Russell Muirhead joins us to discuss the difference between conspiracism and conspiracy theory and how it influences modern political discussions.
Zach Graves and Daniel Schuman join us to discuss how Congress is designed to be a debate process, but it is hard to debate when you don’t have the expertise in a certain topic area, like technology.
Learning a foreign language used to be long, expensive process requiring teachers. Today, there are apps that make language learning easier and cheaper.
Tyler Cowen joins us to discuss the value of work and how big businesses give people opportunities to feel fulfilled in their lives.
The American welfare state is expensive, of limited efficacy, and crowds out better options for alleviating poverty.
Paul interviews Ian Adams and Mark Lutter on two very different topics with one connection: the value of planning for the future.
Euphemisms tend to serve as signals of political-tribal membership, but also as means to convince ambivalent voters to support one policy or the other.
Eric Mack joins our show again to talk about common objections to libertarianism by dissecting John Rawls viewpoint.
Engaged buddhists too often lean progressive because they don’t understand the fundamental nature of the state that they rely on.
Paul interviews Robert Zubrin at the Lincoln Network’s “Reboot American Innovation” conference about the future of human spaceflight and the need for it to stay innovative.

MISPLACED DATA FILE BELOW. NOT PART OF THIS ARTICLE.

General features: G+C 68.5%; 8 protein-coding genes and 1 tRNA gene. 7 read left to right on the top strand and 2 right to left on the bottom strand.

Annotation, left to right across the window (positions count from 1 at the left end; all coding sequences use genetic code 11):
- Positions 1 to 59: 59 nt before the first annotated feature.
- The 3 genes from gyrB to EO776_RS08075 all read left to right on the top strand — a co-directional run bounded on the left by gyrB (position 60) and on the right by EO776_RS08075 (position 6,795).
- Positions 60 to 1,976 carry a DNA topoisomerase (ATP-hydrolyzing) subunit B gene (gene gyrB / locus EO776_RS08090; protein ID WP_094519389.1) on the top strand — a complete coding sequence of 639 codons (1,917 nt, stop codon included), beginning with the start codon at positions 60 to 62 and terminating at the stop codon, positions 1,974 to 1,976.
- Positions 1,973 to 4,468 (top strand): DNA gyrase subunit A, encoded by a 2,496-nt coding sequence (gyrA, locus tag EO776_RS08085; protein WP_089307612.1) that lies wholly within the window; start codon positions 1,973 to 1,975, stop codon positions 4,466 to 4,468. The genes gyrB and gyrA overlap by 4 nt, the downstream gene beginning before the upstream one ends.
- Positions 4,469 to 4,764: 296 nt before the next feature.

There are two sides to every economic exchange, and regulations that affect one necessarily affect the other.
Sidney Parker’s thoroughgoing Stirnerite individualism set him outside and against all political and moral ideologies.
One generation’s battles (or even wars fought over several generations, whole periods of history)—those battles should never define future generations.
The real population crisis confronting the world is depopulation, not overpopulation. A Review of Darrell Bricker and John Ibbitson’s Empty Planet.
WARNING this episode contains spoilers to most, if not all, Marvel movies, please listen with caution.
Adams’ mistake was not, as some would have it, in angrily prosecuting his political enemies; it was, rather, in allowing others within his administration to pursue acts which went against his avowed political principles and instincts.
Our brains cannot remember the faces of everyone we cross on the street, but for better & for worse facial recognition software can.
We pick up our conversation with Christopher Preble to introduce his new book; Peace, War, and Liberty, released today on our site.